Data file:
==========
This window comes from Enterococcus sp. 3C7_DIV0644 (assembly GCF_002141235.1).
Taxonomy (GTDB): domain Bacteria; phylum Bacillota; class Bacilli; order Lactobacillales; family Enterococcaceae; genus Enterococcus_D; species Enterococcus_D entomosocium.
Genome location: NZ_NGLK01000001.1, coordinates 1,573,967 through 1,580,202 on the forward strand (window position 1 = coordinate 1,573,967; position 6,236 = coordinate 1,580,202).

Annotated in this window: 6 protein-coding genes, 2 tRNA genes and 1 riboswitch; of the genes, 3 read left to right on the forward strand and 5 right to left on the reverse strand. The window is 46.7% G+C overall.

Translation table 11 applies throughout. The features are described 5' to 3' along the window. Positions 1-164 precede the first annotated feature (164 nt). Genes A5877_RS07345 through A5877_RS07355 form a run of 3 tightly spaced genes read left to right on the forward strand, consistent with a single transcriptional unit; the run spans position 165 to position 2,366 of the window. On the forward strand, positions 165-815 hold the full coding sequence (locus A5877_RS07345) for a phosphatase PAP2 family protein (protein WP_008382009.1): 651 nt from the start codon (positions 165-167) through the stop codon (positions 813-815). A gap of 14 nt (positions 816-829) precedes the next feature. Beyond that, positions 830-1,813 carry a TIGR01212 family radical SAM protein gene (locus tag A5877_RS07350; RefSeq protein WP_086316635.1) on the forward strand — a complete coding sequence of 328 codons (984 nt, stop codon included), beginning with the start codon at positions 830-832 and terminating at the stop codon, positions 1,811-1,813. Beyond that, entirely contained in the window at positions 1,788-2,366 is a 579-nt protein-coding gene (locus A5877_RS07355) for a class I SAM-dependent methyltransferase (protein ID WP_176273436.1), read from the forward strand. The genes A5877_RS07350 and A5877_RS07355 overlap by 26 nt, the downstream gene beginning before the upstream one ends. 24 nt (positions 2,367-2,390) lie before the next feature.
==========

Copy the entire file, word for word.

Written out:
This window comes from Enterococcus sp. 3C7_DIV0644 (assembly GCF_002141235.1).
Taxonomy (GTDB): domain Bacteria; phylum Bacillota; class Bacilli; order Lactobacillales; family Enterococcaceae; genus Enterococcus_D; species Enterococcus_D entomosocium.
Genome location: NZ_NGLK01000001.1, coordinates 1,573,967 through 1,580,202 on the forward strand (window position 1 = coordinate 1,573,967; position 6,236 = coordinate 1,580,202).

Annotated in this window: 6 protein-coding genes, 2 tRNA genes and 1 riboswitch; of the genes, 3 read left to right on the forward strand and 5 right to left on the reverse strand. The window is 46.7% G+C overall.

Translation table 11 applies throughout. The features are described 5' to 3' along the window. Positions 1-164 precede the first annotated feature (164 nt). Genes A5877_RS07345 through A5877_RS07355 form a run of 3 tightly spaced genes read left to right on the forward strand, consistent with a single transcriptional unit; the run spans position 165 to position 2,366 of the window. On the forward strand, positions 165-815 hold the full coding sequence (locus A5877_RS07345) for a phosphatase PAP2 family protein (protein WP_008382009.1): 651 nt from the start codon (positions 165-167) through the stop codon (positions 813-815). A gap of 14 nt (positions 816-829) precedes the next feature. Beyond that, positions 830-1,813 carry a TIGR01212 family radical SAM protein gene (locus tag A5877_RS07350; RefSeq protein WP_086316635.1) on the forward strand — a complete coding sequence of 328 codons (984 nt, stop codon included), beginning with the start codon at positions 830-832 and terminating at the stop codon, positions 1,811-1,813. Beyond that, entirely contained in the window at positions 1,788-2,366 is a 579-nt protein-coding gene (locus A5877_RS07355) for a class I SAM-dependent methyltransferase (protein ID WP_176273436.1), read from the forward strand. The genes A5877_RS07350 and A5877_RS07355 overlap by 26 nt, the downstream gene beginning before the upstream one ends. 24 nt (positions 2,367-2,390) lie before the next feature.